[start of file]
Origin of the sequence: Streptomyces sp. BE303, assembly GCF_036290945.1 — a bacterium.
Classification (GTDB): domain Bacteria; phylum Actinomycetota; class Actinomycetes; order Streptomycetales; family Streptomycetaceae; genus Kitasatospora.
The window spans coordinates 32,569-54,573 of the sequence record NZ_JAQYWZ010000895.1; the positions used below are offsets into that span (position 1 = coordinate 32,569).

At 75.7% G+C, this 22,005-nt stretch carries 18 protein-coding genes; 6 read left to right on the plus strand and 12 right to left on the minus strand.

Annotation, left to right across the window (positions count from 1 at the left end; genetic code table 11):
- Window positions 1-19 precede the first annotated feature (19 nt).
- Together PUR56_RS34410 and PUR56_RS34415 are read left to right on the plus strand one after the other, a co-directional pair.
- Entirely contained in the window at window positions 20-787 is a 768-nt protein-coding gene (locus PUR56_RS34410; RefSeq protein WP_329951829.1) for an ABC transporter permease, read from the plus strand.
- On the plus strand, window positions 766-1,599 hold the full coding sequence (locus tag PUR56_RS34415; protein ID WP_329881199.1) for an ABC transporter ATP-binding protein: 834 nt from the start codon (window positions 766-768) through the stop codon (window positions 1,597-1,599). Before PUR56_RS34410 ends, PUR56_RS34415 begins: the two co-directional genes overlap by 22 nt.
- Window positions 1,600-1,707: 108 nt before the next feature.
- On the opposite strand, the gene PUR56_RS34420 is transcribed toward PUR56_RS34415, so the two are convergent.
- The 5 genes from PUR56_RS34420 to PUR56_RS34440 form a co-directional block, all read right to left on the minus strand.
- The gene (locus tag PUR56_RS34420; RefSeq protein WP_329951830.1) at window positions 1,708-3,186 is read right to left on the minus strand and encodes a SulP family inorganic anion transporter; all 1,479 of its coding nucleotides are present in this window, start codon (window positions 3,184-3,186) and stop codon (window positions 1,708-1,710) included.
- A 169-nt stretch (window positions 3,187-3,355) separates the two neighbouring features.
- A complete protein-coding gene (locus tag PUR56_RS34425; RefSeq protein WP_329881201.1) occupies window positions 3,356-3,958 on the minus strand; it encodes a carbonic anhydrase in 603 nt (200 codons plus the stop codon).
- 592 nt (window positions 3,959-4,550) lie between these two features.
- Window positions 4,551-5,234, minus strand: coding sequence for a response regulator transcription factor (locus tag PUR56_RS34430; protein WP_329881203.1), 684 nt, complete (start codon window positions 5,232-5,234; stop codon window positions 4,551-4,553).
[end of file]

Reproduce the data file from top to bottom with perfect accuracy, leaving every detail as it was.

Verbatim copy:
Origin of the sequence: Streptomyces sp. BE303, assembly GCF_036290945.1 — a bacterium.
Classification (GTDB): domain Bacteria; phylum Actinomycetota; class Actinomycetes; order Streptomycetales; family Streptomycetaceae; genus Kitasatospora.
The window spans coordinates 32,569-54,573 of the sequence record NZ_JAQYWZ010000895.1; the positions used below are offsets into that span (position 1 = coordinate 32,569).

At 75.7% G+C, this 22,005-nt stretch carries 18 protein-coding genes; 6 read left to right on the plus strand and 12 right to left on the minus strand.

Annotation, left to right across the window (positions count from 1 at the left end; genetic code table 11):
- Window positions 1-19 precede the first annotated feature (19 nt).
- Together PUR56_RS34410 and PUR56_RS34415 are read left to right on the plus strand one after the other, a co-directional pair.
- Entirely contained in the window at window positions 20-787 is a 768-nt protein-coding gene (locus PUR56_RS34410; RefSeq protein WP_329951829.1) for an ABC transporter permease, read from the plus strand.
- On the plus strand, window positions 766-1,599 hold the full coding sequence (locus tag PUR56_RS34415; protein ID WP_329881199.1) for an ABC transporter ATP-binding protein: 834 nt from the start codon (window positions 766-768) through the stop codon (window positions 1,597-1,599). Before PUR56_RS34410 ends, PUR56_RS34415 begins: the two co-directional genes overlap by 22 nt.
- Window positions 1,600-1,707: 108 nt before the next feature.
- On the opposite strand, the gene PUR56_RS34420 is transcribed toward PUR56_RS34415, so the two are convergent.
- The 5 genes from PUR56_RS34420 to PUR56_RS34440 form a co-directional block, all read right to left on the minus strand.
- The gene (locus tag PUR56_RS34420; RefSeq protein WP_329951830.1) at window positions 1,708-3,186 is read right to left on the minus strand and encodes a SulP family inorganic anion transporter; all 1,479 of its coding nucleotides are present in this window, start codon (window positions 3,184-3,186) and stop codon (window positions 1,708-1,710) included.
- A 169-nt stretch (window positions 3,187-3,355) separates the two neighbouring features.
- A complete protein-coding gene (locus tag PUR56_RS34425; RefSeq protein WP_329881201.1) occupies window positions 3,356-3,958 on the minus strand; it encodes a carbonic anhydrase in 603 nt (200 codons plus the stop codon).
- 592 nt (window positions 3,959-4,550) lie between these two features.
- Window positions 4,551-5,234, minus strand: coding sequence for a response regulator transcription factor (locus tag PUR56_RS34430; protein WP_329881203.1), 684 nt, complete (start codon window positions 5,232-5,234; stop codon window positions 4,551-4,553).